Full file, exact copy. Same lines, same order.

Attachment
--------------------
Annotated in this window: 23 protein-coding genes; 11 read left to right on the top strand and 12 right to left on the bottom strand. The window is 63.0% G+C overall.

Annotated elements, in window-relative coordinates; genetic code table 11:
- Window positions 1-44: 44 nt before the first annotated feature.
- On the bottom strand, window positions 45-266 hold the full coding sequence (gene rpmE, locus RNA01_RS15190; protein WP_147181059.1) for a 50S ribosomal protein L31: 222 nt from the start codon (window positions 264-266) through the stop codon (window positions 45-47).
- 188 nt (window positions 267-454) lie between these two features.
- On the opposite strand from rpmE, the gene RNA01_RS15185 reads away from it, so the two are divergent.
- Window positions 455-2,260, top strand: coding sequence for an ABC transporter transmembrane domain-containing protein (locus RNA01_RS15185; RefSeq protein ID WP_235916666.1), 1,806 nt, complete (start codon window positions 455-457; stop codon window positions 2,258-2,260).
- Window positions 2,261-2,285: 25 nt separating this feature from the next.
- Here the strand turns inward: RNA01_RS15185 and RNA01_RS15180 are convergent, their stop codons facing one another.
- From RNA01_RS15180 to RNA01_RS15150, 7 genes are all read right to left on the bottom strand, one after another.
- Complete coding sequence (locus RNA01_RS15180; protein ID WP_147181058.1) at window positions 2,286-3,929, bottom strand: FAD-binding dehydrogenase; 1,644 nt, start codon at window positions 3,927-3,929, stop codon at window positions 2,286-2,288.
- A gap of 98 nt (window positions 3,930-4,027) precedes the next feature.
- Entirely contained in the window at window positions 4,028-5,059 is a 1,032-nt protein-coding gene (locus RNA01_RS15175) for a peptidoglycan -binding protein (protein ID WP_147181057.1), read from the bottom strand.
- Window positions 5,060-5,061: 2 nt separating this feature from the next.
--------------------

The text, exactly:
Annotated in this window: 23 protein-coding genes; 11 read left to right on the top strand and 12 right to left on the bottom strand. The window is 63.0% G+C overall.

Annotated elements, in window-relative coordinates; genetic code table 11:
- Window positions 1-44: 44 nt before the first annotated feature.
- On the bottom strand, window positions 45-266 hold the full coding sequence (gene rpmE, locus RNA01_RS15190; protein WP_147181059.1) for a 50S ribosomal protein L31: 222 nt from the start codon (window positions 264-266) through the stop codon (window positions 45-47).
- 188 nt (window positions 267-454) lie between these two features.
- On the opposite strand from rpmE, the gene RNA01_RS15185 reads away from it, so the two are divergent.
- Window positions 455-2,260, top strand: coding sequence for an ABC transporter transmembrane domain-containing protein (locus RNA01_RS15185; RefSeq protein ID WP_235916666.1), 1,806 nt, complete (start codon window positions 455-457; stop codon window positions 2,258-2,260).
- Window positions 2,261-2,285: 25 nt separating this feature from the next.
- Here the strand turns inward: RNA01_RS15185 and RNA01_RS15180 are convergent, their stop codons facing one another.
- From RNA01_RS15180 to RNA01_RS15150, 7 genes are all read right to left on the bottom strand, one after another.
- Complete coding sequence (locus RNA01_RS15180; protein ID WP_147181058.1) at window positions 2,286-3,929, bottom strand: FAD-binding dehydrogenase; 1,644 nt, start codon at window positions 3,927-3,929, stop codon at window positions 2,286-2,288.
- A gap of 98 nt (window positions 3,930-4,027) precedes the next feature.
- Entirely contained in the window at window positions 4,028-5,059 is a 1,032-nt protein-coding gene (locus RNA01_RS15175) for a peptidoglycan -binding protein (protein ID WP_147181057.1), read from the bottom strand.
- Window positions 5,060-5,061: 2 nt separating this feature from the next.